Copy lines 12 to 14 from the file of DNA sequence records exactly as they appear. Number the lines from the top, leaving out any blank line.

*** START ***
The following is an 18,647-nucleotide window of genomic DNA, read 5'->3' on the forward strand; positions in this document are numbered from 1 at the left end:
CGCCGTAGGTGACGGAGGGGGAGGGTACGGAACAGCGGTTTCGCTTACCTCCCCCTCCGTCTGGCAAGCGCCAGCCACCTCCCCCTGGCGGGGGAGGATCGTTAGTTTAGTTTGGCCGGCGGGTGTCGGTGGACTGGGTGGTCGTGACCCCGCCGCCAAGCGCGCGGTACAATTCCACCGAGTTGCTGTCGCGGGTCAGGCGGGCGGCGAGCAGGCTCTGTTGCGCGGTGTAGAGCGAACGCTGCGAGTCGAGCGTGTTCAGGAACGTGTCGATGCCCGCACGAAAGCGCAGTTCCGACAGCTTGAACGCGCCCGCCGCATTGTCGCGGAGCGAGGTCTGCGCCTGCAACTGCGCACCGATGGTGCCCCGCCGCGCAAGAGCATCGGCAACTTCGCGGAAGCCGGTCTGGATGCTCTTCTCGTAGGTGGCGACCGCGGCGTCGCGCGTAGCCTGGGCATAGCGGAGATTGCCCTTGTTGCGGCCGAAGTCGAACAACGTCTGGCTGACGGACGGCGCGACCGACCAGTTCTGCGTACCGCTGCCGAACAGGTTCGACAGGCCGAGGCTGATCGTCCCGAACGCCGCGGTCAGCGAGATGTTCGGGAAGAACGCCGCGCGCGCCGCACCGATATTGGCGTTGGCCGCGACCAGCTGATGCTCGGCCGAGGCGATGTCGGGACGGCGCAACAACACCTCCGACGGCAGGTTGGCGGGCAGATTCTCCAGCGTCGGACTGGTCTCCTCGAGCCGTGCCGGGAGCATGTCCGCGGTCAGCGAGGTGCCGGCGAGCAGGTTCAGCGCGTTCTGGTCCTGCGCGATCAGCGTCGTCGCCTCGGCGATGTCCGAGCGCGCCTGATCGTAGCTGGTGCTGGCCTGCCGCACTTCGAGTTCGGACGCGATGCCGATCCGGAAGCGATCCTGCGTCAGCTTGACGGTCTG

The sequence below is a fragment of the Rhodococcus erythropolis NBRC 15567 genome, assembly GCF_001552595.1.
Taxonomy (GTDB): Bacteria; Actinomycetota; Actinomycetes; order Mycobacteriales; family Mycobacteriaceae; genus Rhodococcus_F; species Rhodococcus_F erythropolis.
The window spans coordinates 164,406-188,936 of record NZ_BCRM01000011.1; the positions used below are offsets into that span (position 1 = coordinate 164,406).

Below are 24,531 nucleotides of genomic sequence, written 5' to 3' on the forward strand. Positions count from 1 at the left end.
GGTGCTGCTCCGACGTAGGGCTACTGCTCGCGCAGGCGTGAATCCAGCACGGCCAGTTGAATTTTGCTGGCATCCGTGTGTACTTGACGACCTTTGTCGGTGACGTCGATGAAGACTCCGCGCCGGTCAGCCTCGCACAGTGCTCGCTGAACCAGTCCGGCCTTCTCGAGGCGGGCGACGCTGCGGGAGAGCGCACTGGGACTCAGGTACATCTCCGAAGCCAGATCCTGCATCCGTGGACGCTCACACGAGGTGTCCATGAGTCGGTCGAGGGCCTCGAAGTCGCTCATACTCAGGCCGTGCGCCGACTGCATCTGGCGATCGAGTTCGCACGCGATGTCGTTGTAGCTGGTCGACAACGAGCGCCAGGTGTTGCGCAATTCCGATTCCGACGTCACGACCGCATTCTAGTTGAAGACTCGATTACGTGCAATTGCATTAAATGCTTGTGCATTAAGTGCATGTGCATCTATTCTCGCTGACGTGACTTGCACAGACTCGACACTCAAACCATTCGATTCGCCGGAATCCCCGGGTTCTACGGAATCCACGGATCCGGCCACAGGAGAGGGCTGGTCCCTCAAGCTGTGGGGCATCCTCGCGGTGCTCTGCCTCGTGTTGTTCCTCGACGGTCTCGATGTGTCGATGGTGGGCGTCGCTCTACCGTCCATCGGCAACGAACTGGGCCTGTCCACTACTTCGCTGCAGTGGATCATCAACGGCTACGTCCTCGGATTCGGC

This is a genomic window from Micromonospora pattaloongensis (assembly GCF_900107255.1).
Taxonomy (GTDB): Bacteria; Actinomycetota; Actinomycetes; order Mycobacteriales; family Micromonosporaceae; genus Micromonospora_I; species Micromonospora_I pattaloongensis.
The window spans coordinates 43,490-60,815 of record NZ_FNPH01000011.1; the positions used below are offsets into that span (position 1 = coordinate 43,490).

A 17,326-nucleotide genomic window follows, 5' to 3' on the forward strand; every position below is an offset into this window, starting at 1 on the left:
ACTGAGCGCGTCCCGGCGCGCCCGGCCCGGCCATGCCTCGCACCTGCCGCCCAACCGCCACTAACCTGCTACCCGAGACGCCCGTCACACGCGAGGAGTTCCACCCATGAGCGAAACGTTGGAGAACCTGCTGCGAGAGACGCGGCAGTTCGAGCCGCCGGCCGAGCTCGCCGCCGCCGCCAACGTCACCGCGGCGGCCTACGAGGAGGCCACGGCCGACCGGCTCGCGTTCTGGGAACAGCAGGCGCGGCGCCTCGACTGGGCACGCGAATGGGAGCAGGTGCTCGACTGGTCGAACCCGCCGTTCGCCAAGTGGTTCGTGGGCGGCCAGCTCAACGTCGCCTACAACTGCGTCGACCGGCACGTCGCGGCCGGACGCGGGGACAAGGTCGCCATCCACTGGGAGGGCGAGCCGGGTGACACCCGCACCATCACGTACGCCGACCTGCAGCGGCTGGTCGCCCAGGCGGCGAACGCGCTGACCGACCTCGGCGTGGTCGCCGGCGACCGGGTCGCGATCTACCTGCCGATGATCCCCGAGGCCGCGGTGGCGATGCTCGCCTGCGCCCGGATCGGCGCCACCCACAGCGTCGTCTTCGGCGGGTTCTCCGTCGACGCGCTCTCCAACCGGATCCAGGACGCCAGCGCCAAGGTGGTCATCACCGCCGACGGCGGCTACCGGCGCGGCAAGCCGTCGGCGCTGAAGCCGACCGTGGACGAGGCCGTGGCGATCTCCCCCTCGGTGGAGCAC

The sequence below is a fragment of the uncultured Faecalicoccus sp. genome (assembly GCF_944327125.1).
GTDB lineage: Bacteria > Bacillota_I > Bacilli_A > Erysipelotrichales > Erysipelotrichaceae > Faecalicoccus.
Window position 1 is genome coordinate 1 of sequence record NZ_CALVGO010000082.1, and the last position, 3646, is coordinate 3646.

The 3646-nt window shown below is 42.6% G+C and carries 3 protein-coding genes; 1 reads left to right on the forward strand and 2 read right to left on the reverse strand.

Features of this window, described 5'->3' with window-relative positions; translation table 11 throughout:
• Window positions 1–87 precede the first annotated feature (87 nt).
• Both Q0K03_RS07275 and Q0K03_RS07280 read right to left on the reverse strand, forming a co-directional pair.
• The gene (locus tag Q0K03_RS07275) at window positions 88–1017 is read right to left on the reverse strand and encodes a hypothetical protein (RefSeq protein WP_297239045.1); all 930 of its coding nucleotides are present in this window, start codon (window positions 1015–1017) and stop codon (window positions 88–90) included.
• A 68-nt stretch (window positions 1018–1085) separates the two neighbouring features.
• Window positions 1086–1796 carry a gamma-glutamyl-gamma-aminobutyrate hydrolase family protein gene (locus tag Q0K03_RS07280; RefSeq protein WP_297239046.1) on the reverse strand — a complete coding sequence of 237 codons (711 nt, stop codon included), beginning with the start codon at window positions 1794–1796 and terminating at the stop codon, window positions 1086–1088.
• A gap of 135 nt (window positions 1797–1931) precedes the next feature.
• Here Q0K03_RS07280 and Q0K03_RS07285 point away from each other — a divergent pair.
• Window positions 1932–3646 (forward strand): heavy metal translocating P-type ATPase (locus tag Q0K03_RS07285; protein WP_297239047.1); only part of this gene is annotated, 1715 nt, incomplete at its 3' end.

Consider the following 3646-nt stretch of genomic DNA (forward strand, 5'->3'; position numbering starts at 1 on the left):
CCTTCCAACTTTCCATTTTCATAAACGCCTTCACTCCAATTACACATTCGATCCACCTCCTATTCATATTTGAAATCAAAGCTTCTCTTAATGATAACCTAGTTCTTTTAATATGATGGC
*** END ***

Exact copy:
ACTGAGCGCGTCCCGGCGCGCCCGGCCCGGCCATGCCTCGCACCTGCCGCCCAACCGCCACTAACCTGCTACCCGAGACGCCCGTCACACGCGAGGAGTTCCACCCATGAGCGAAACGTTGGAGAACCTGCTGCGAGAGACGCGGCAGTTCGAGCCGCCGGCCGAGCTCGCCGCCGCCGCCAACGTCACCGCGGCGGCCTACGAGGAGGCCACGGCCGACCGGCTCGCGTTCTGGGAACAGCAGGCGCGGCGCCTCGACTGGGCACGCGAATGGGAGCAGGTGCTCGACTGGTCGAACCCGCCGTTCGCCAAGTGGTTCGTGGGCGGCCAGCTCAACGTCGCCTACAACTGCGTCGACCGGCACGTCGCGGCCGGACGCGGGGACAAGGTCGCCATCCACTGGGAGGGCGAGCCGGGTGACACCCGCACCATCACGTACGCCGACCTGCAGCGGCTGGTCGCCCAGGCGGCGAACGCGCTGACCGACCTCGGCGTGGTCGCCGGCGACCGGGTCGCGATCTACCTGCCGATGATCCCCGAGGCCGCGGTGGCGATGCTCGCCTGCGCCCGGATCGGCGCCACCCACAGCGTCGTCTTCGGCGGGTTCTCCGTCGACGCGCTCTCCAACCGGATCCAGGACGCCAGCGCCAAGGTGGTCATCACCGCCGACGGCGGCTACCGGCGCGGCAAGCCGTCGGCGCTGAAGCCGACCGTGGACGAGGCCGTGGCGATCTCCCCCTCGGTGGAGCAC

The sequence below is a fragment of the uncultured Faecalicoccus sp. genome (assembly GCF_944327125.1).
GTDB lineage: Bacteria > Bacillota_I > Bacilli_A > Erysipelotrichales > Erysipelotrichaceae > Faecalicoccus.